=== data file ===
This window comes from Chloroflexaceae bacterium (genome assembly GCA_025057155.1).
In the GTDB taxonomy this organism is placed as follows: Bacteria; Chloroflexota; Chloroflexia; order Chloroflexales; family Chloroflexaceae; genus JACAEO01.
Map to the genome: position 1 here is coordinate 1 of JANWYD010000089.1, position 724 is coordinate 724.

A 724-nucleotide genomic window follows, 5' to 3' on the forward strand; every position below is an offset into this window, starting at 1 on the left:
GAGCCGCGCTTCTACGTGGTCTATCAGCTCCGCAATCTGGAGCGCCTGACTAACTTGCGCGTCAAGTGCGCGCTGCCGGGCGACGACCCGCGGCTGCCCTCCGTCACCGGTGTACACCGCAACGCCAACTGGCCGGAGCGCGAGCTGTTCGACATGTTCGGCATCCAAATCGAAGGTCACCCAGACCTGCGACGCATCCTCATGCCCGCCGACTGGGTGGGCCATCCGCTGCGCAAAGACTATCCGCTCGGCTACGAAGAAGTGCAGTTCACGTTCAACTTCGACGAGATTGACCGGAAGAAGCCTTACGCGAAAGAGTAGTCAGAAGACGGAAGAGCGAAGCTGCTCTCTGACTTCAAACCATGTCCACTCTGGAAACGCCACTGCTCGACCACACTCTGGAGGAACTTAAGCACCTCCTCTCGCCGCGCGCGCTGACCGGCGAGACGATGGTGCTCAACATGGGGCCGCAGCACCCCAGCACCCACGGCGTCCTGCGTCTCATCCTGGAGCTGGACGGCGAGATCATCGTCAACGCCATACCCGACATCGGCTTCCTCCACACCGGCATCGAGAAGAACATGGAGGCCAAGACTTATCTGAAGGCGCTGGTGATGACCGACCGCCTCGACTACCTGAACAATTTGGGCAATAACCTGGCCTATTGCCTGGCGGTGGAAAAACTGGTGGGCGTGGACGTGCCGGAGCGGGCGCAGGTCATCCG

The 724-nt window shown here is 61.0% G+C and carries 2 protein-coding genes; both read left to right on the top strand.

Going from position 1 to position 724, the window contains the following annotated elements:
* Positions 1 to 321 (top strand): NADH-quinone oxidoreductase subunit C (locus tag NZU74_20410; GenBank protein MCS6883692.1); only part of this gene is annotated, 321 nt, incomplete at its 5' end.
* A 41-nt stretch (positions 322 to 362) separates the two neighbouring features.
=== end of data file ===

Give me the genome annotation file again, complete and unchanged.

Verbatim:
This window comes from Chloroflexaceae bacterium (genome assembly GCA_025057155.1).
In the GTDB taxonomy this organism is placed as follows: Bacteria; Chloroflexota; Chloroflexia; order Chloroflexales; family Chloroflexaceae; genus JACAEO01.
Map to the genome: position 1 here is coordinate 1 of JANWYD010000089.1, position 724 is coordinate 724.

A 724-nucleotide genomic window follows, 5' to 3' on the forward strand; every position below is an offset into this window, starting at 1 on the left:
GAGCCGCGCTTCTACGTGGTCTATCAGCTCCGCAATCTGGAGCGCCTGACTAACTTGCGCGTCAAGTGCGCGCTGCCGGGCGACGACCCGCGGCTGCCCTCCGTCACCGGTGTACACCGCAACGCCAACTGGCCGGAGCGCGAGCTGTTCGACATGTTCGGCATCCAAATCGAAGGTCACCCAGACCTGCGACGCATCCTCATGCCCGCCGACTGGGTGGGCCATCCGCTGCGCAAAGACTATCCGCTCGGCTACGAAGAAGTGCAGTTCACGTTCAACTTCGACGAGATTGACCGGAAGAAGCCTTACGCGAAAGAGTAGTCAGAAGACGGAAGAGCGAAGCTGCTCTCTGACTTCAAACCATGTCCACTCTGGAAACGCCACTGCTCGACCACACTCTGGAGGAACTTAAGCACCTCCTCTCGCCGCGCGCGCTGACCGGCGAGACGATGGTGCTCAACATGGGGCCGCAGCACCCCAGCACCCACGGCGTCCTGCGTCTCATCCTGGAGCTGGACGGCGAGATCATCGTCAACGCCATACCCGACATCGGCTTCCTCCACACCGGCATCGAGAAGAACATGGAGGCCAAGACTTATCTGAAGGCGCTGGTGATGACCGACCGCCTCGACTACCTGAACAATTTGGGCAATAACCTGGCCTATTGCCTGGCGGTGGAAAAACTGGTGGGCGTGGACGTGCCGGAGCGGGCGCAGGTCATCCG

The 724-nt window shown here is 61.0% G+C and carries 2 protein-coding genes; both read left to right on the top strand.

Going from position 1 to position 724, the window contains the following annotated elements:
* Positions 1 to 321 (top strand): NADH-quinone oxidoreductase subunit C (locus tag NZU74_20410; GenBank protein MCS6883692.1); only part of this gene is annotated, 321 nt, incomplete at its 5' end.
* A 41-nt stretch (positions 322 to 362) separates the two neighbouring features.